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The Making of a Chaplain

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As doctors strive for a miracle, this chaplain in training learns how much hearts need healing.

This article appeared in our June 2004 issue. Ten minutes before my shift is over, I am paged to a full arrest code in the emergency room involving a 23-year-old John Doe with multiple stab wounds to the heart. To admit the unflattering truth, I’m seething with resentment — not a nice emotion for the chaplain resident of the medical team. I have managed to get through seven hours and 30 minutes of an eight-hour shift on a Saturday night without anything traumatic happening. Now comes this grisly code. Apparently the young man was stabbed four times by his own brother in a horrendous case of domestic rage. The emergency medical technicians could not revive his heart on the ride to the hospital. Now the medical team, five residents who look younger by the minute, slit a hole in the young man’s side under his arm, while another resident does CPR. This young man is startlingly handsome, far too young to die in this senseless manner, blood spilling from his body like water from a burst water balloon. The chief resident yells for blood, which they keep hooking up to the body in a futile effort. O …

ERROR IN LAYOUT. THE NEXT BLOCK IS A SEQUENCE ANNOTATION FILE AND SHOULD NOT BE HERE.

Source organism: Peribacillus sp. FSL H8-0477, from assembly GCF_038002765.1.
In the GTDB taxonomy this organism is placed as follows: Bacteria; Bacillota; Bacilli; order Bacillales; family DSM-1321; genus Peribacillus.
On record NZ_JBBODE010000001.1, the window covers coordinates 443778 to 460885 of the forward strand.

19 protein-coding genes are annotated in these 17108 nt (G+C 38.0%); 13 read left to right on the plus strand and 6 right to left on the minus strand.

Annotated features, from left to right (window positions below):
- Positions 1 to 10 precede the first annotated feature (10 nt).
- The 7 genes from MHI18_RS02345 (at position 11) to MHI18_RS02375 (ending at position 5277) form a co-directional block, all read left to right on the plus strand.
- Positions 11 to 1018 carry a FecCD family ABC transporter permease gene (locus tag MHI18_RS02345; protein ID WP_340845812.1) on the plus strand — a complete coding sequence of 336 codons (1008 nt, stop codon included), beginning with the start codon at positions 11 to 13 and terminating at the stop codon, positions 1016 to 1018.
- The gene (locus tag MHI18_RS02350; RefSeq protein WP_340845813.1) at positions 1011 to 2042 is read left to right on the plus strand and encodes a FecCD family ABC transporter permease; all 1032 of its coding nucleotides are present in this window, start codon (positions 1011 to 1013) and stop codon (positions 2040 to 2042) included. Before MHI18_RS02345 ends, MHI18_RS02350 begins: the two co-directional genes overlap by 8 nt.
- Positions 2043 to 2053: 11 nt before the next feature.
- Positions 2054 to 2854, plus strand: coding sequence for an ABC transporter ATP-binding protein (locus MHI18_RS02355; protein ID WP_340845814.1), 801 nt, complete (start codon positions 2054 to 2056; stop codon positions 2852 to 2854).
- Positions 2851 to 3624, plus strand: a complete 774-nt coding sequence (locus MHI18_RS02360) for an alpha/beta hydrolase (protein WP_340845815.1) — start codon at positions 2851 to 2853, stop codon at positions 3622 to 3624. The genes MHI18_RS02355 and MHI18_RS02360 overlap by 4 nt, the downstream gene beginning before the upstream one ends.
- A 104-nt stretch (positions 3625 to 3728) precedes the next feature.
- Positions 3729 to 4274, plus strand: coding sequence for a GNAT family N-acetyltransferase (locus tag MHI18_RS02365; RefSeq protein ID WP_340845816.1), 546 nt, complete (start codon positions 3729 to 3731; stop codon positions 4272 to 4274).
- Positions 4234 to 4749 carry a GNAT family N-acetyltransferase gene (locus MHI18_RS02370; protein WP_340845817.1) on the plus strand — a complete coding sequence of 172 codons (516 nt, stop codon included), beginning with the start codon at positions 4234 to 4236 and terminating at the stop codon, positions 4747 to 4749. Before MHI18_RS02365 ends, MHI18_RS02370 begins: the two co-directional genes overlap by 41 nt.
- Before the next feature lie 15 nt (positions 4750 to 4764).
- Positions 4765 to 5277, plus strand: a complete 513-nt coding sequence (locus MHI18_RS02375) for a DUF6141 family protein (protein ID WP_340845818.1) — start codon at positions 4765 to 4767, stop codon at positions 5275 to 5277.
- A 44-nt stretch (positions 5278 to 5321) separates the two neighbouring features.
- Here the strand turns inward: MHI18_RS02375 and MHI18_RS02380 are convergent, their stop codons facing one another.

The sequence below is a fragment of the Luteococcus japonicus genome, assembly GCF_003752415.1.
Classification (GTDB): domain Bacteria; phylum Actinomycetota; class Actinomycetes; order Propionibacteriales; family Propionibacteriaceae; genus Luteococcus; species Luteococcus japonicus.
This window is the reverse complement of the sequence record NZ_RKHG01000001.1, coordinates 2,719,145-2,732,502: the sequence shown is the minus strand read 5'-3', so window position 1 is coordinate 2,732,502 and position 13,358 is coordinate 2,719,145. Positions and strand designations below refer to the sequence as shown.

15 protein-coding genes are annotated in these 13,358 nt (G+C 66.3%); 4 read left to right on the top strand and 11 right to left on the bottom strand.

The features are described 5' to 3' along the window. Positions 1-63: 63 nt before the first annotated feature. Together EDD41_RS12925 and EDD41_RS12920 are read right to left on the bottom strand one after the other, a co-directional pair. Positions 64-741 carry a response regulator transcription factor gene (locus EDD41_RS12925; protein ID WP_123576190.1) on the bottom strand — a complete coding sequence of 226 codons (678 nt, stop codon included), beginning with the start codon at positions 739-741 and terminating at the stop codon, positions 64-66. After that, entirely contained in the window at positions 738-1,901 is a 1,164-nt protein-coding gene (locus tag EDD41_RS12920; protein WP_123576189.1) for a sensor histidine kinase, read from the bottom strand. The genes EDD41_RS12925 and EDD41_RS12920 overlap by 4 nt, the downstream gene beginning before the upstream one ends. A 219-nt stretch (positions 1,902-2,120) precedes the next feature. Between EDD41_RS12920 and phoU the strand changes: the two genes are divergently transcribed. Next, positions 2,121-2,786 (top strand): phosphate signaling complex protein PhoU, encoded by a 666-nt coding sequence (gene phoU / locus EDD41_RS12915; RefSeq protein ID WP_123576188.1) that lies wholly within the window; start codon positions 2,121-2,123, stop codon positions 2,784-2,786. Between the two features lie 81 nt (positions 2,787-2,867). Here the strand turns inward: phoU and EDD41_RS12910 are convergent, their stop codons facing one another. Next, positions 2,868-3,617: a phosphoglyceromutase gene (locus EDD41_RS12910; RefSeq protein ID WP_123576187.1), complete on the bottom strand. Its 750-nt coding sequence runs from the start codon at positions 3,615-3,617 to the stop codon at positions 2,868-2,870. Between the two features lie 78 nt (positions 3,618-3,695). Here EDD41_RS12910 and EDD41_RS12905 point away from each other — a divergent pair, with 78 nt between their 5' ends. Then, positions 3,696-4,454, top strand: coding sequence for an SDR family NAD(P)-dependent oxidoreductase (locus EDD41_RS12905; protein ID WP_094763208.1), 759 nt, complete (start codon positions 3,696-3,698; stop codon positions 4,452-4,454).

Karen O ’Brien is a chaplain at a large urban hospital in the United States.


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